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Building a Better Climber: Phase 5 – Strength and Power II

If you stuck with the first four phases in this ongoing series, you should be feeling fit and ready to start strength training.

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Welcome back to the Rock and Ice yearlong training plan. If you stuck with the first four phases in this ongoing series, you
should be feeling fit and ready to start strength training. If you missed the previous action, simply start with two weeks of endurance training,
then commence with the strength phase outlined here.


Kevin Jorgeson powering up for the Dawn Wall with another lap on <em>Evolution</em> (V10) at the Buttermilk boulders. Photo by Ken Etzel.This
next phase is the second strength phase of the overall training program and hence it is similar in nature to Phase 3.

The main focus is bouldering, with a small amount of supporting hangboard work. The bouldering session is the same as in Phase 3, but the hangboard session
has changed slightly. There is also a small amount of low-intensity endurance work. Take three or four rest days after the first three weeks and then

At the end of the phase, take four rest days and see Rock and Ice No. 214 for the next phase. Those who have limited access to a climbing gym should substitute bouldering
sessions with a home hangboard session.


Number of Sessions per Week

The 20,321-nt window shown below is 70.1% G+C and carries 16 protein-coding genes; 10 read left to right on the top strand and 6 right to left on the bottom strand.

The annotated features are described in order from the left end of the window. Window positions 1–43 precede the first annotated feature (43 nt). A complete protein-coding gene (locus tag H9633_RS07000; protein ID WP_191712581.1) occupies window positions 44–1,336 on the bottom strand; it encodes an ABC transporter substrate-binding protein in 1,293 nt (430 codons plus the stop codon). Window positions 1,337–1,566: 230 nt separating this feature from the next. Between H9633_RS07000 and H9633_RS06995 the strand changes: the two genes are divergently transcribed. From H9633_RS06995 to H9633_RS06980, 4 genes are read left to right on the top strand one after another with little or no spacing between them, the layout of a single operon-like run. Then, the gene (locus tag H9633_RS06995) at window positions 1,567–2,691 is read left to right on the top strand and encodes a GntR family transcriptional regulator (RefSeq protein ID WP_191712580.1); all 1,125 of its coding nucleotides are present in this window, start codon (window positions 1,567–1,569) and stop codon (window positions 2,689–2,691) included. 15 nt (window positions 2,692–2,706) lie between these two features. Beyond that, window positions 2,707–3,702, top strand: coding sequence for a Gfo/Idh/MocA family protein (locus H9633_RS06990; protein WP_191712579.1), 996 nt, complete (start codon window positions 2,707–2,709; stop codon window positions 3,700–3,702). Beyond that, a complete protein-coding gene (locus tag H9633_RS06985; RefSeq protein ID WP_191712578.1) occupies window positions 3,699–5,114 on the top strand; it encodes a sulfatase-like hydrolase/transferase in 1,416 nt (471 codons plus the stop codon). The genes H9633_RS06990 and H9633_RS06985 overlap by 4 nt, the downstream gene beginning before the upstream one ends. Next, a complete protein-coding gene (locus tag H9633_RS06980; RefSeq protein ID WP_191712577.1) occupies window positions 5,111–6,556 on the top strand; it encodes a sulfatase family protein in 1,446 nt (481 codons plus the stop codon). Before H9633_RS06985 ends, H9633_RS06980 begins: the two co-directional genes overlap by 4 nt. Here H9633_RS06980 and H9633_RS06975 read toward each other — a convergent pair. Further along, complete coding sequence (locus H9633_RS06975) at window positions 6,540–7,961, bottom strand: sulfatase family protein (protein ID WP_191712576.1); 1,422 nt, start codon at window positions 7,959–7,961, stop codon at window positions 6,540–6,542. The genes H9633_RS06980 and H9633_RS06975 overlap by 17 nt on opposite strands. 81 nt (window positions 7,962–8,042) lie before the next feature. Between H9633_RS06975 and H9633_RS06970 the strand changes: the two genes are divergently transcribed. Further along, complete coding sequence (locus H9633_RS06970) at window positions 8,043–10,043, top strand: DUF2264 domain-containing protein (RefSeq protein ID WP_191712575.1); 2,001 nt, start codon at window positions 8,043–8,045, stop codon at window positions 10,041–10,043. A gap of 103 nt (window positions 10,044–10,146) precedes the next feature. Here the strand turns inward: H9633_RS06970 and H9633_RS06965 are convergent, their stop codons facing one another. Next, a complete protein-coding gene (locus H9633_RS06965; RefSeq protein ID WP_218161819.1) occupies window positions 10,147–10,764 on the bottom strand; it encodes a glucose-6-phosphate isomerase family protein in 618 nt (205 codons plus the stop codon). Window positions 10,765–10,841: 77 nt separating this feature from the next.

Beginner         Intermediate          Advanced/Elite    
1. Bouldering  2 2 3
2. Hangboard/Campus  1 1
3. Low Intensity Endurance  1 1 1
4. Conditioning and Flexibility  1 1 1
5. Antagonists and Core  1 1 2


Time: 2½ hours

Warm up: Pulse raiser, mobility exercises and easy climbing movement: 15 minutes

Progression of boulder problems: 45 minutes

Project bouldering: 2 hours

Intermediates/Elites: Try three different projects that you expect will take a minimum of two
or three sessions to complete. Each individual move should take between two and five tries on the first attempt. All three problems should be overhanging
but each should emphasize a different style and/or angle; e.g., slopey/pinchy holds, crimpy/positive holds, gentle overhang/severe overhang. Spend
30 minutes on each project and take a 15-minute break between each one.

Beginners: Try five boulder problems that you expect to get in three or four tries. Don’t spend
any longer than 15 minutes on one problem. Move on and return to it next time. Rest 15 minutes after every 30 minutes of climbing.

Intermediates/Elites: Finish with the arms and core exercises given for the hangboard routine
(one-armers and front levers), but not finger exercises.

Warm down with easy movement and stretches. Eat a protein- and carb-based snack within 30 minutes of training.


Warm up thoroughly. If you don’t have access to a bouldering wall, do gentle warm-up sets of hangs and pull-ups with one foot on a chair. Give gradually
less assistance each time. Rest two to three minutes between sets of all exercises.

1) Dead hangs (single hangs)

One-arm or two, subject to ability. Aim to reach the failure point before 10 seconds on the first hang. You will need to calibrate the exercise by adding